NOTE: Full spoilers for this episode of “Powers” are present in this review
As interesting as it was to get a peek at the backstories of SuperShock and Retro Girl last week, there’s no denying that the previous episode of Powers was missing a little something. Fortunately, “Chasing Ghosts” marked a decent improvement this week, presenting a shocking revelation about Krispin, and cementing Morrison as the season’s new big bad.
The Morrison material isn’t too bad so far, though it’s still a bit of a nuisance that the show appears to have changed its direction halfway through Season Two. Maybe the Retro Girl murder mystery just wouldn’t stretch across a full ten episodes, but even so, it feels like we’re getting part of a third season that’s mashed into the second season. Still, at least the show is managing to do its new case pretty well so far, furthering the sense of paranoia in the wake of the Retro Girl incident that was established pretty well last week.
If anyone was suspicious this week, even beyond the clear reveal that Morrison is still out there at the end of the previous episode, it’s SuperShock. SuperShock forced Walker into a remote cabin, SuperShock’s apparent secret dwelling, where he fed him drugs that disabled his movement, essentially forcing him to rest. From there, Walker tries to leave again, once he regains his movement, and SuperShock appears to aggressively grab him in the wilderness, though turned out to be saving him from falling off an unseen cliff. The subsequent monologue by SuperShock about being weary, and possibly agreeing that humanity needs a reset, continued to instill this sense of great uneasiness with his character. Morrison being an active threat further muddies the waters. Who is the real enemy here? Fortunately, Powers is so far doing a good job of keeping people guessing.
Another great mystery, and one that the show pretty much brought up out of nowhere, was Krispin suddenly springing back to life! Apparently, Krispin may have been a Power this whole time, and one who apparently has the ability to come back from the dead (why it took him this long, I don’t know), allegedly making him immortal. Krispin spends most of the episode stumbling around town, tormented by the ghost of Marigold, who is done up in some hilariously ghastly make-up to reflect that she died from having a building dropped on her by Heavy earlier in the season. It sounds a bit goofy, but it sort of works. Some of the Marigold ghost material is a bit on-the-nose and silly, and occasionally creates a bit of tonal confusion when she really hams up being dead, but mostly, Krispin’s confusion and shock at being alive, and likely being a Power, was well conveyed. It was also quite funny to see the reaction of Cross in the epilogue scene, which has Krispin walking back into Powers Division to register, after jumping off a building. As you do.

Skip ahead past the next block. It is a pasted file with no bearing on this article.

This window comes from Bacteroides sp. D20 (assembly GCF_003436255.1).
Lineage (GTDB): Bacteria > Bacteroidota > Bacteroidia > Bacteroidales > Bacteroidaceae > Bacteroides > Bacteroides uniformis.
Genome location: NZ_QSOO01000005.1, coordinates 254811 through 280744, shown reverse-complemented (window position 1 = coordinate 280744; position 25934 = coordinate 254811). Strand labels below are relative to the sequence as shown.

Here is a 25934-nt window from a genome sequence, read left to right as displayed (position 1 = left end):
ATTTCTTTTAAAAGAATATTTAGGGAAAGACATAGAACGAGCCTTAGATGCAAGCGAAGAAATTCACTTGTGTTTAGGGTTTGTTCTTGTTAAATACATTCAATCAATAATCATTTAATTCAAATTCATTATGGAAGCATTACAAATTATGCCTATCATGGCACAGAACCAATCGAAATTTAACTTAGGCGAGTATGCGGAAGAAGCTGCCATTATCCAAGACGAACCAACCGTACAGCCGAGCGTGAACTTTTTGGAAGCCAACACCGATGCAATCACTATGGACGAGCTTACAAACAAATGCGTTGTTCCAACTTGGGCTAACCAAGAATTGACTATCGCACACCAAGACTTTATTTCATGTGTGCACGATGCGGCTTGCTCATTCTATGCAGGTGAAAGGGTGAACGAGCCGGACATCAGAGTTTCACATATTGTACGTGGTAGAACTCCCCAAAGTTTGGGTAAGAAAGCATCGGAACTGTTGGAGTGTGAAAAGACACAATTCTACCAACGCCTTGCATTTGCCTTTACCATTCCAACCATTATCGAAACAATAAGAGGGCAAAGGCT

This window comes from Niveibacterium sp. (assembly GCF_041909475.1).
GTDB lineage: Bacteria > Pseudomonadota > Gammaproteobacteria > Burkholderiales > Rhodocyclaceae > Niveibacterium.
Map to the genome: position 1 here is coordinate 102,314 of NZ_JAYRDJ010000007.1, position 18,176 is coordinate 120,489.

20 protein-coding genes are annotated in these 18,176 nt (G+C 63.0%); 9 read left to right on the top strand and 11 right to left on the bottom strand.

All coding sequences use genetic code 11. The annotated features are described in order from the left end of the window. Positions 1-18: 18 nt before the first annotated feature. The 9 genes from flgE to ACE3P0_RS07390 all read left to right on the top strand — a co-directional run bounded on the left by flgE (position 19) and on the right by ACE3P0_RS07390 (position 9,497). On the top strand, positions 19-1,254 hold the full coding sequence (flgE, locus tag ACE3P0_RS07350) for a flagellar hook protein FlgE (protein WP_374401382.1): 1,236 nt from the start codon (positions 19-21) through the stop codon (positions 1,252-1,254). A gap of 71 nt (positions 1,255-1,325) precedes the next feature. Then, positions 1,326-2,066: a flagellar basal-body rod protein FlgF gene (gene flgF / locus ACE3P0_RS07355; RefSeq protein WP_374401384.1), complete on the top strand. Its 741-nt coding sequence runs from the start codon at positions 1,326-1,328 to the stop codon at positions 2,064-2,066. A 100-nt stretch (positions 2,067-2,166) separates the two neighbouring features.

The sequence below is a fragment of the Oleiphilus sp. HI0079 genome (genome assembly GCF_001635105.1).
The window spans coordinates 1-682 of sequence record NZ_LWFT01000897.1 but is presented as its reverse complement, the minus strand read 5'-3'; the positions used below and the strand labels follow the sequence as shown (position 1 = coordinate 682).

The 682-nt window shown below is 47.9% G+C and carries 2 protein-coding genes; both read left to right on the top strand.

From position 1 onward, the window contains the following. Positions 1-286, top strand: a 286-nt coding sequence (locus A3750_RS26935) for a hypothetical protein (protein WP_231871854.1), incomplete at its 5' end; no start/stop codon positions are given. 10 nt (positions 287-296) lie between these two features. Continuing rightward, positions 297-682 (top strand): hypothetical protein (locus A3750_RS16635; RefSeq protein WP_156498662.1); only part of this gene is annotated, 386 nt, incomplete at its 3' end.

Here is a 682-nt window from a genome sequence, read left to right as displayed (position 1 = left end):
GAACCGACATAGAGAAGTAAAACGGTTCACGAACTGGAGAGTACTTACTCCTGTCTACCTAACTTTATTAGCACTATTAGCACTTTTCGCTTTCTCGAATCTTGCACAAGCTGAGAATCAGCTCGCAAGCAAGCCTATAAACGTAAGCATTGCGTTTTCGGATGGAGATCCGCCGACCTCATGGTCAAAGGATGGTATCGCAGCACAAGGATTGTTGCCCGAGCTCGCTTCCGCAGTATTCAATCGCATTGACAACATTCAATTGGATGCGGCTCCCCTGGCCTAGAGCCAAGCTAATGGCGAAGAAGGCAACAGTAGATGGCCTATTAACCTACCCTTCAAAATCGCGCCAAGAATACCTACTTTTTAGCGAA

Calista also got an interesting new conflict this week, when her father takes a bank hostage, and demands that Calista come to help him get away with the money. Cross tries to get New Unity involved, or at least Zora and Calista, since Martinez is oddly missing, but Calista appears to disobey orders, until she eventually drops in on her own terms, and confronts her father. This was an interesting way to build on Calista’s earlier moment of maturity from the beginning of the season, when she spared her father’s life, inadvertently leading to the present situation. It was also effectively shocking and dramatic to have Calista fly up, then activate her father’s bomb vest and let the bastard explode, proving herself as a hero who gives second chances, but not thirds. Zora’s concern over Calista’s safety doesn’t really register, since Calista is probably just fine, but Calista being willing to murder her own father when she thinks he’s run out of worth is something that the show hopefully keeps exploring over the season’s final two episodes.
This primarily leaves Pilgrim and Kutter to do most of the police work, as they must hunt for evidence related to Morrison. Even the interpersonal drama between these two isn’t bad this week, with Pilgrim still refusing to commit, and Kutter eventually getting fed up, and deciding they should just be colleagues again. Unfortunately, after over twenty record store inquiries, which is where they begin looking for Morrison after some help from their regular sound guy, Kutter picks the right one, and ends up stabbed before he can properly get to questioning! The episode ends with Pilgrim trying to frantically call for medical attention for Kutter, who is rapidly bleeding out. It doesn’t look good for Kutter, that’s for sure, though the show never explicitly spelt out that he’s dead. He could pull through, especially since he was stabbed in the gut, which, while uncomfortable, still gives him a fighting chance. Hopefully, Kutter pulls through, since it would be kind of trite to have him finally break up with Pilgrim, then get killed right before Pilgrim has to debate whether she should actually fix the situation.
As annoying as it is that Powers is still moving pretty far from the original Retro Girl murder plot, at least, “Chasing Ghosts” represented a good expansion to the new mystery of SuperShock and Morrison. Sure, a few moments didn’t really work, and the hammy Marigold ghost sometimes felt a bit out of place on what’s normally a pretty serious-minded show, but overall, at least Powers seems to be moving in a fairly decent direction for the season’s last two episodes. After all, if you can’t even trust SuperShock anymore, who can you trust?
- Growing paranoia in Walker's perspective
- Calista's final, decisive confrontation with her father
- Tragic consequences for Kutter when he finds Morrison
- Some of the Marigold ghost bits are a bit too silly
- Kutter breaking up with Pilgrim right before being stabbed is a bit trite